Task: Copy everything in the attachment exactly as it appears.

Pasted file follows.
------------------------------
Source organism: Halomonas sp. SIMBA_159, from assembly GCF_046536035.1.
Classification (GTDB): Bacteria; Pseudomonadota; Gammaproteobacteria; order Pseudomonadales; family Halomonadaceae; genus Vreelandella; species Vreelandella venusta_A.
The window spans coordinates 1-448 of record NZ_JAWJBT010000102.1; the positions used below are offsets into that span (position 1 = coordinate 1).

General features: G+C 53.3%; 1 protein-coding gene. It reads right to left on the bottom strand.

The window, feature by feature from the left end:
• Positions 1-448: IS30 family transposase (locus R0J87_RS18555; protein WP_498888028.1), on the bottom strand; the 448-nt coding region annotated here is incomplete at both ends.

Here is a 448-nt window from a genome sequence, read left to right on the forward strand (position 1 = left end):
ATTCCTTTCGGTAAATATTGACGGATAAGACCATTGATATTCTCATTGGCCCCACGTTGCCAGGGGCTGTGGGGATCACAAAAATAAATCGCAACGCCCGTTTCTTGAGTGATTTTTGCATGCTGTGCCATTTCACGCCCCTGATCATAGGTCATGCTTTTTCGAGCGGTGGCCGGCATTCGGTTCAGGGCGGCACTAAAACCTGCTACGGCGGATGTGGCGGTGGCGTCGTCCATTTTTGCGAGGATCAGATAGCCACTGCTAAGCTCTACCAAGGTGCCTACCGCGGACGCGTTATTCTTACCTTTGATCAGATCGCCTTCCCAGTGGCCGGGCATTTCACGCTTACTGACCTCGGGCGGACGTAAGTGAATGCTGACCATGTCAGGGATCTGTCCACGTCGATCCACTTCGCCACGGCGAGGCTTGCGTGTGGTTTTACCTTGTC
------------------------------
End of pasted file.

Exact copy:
Source organism: Halomonas sp. SIMBA_159, from assembly GCF_046536035.1.
Classification (GTDB): Bacteria; Pseudomonadota; Gammaproteobacteria; order Pseudomonadales; family Halomonadaceae; genus Vreelandella; species Vreelandella venusta_A.
The window spans coordinates 1-448 of record NZ_JAWJBT010000102.1; the positions used below are offsets into that span (position 1 = coordinate 1).

General features: G+C 53.3%; 1 protein-coding gene. It reads right to left on the bottom strand.

The window, feature by feature from the left end:
• Positions 1-448: IS30 family transposase (locus R0J87_RS18555; protein WP_498888028.1), on the bottom strand; the 448-nt coding region annotated here is incomplete at both ends.

Here is a 448-nt window from a genome sequence, read left to right on the forward strand (position 1 = left end):
ATTCCTTTCGGTAAATATTGACGGATAAGACCATTGATATTCTCATTGGCCCCACGTTGCCAGGGGCTGTGGGGATCACAAAAATAAATCGCAACGCCCGTTTCTTGAGTGATTTTTGCATGCTGTGCCATTTCACGCCCCTGATCATAGGTCATGCTTTTTCGAGCGGTGGCCGGCATTCGGTTCAGGGCGGCACTAAAACCTGCTACGGCGGATGTGGCGGTGGCGTCGTCCATTTTTGCGAGGATCAGATAGCCACTGCTAAGCTCTACCAAGGTGCCTACCGCGGACGCGTTATTCTTACCTTTGATCAGATCGCCTTCCCAGTGGCCGGGCATTTCACGCTTACTGACCTCGGGCGGACGTAAGTGAATGCTGACCATGTCAGGGATCTGTCCACGTCGATCCACTTCGCCACGGCGAGGCTTGCGTGTGGTTTTACCTTGTC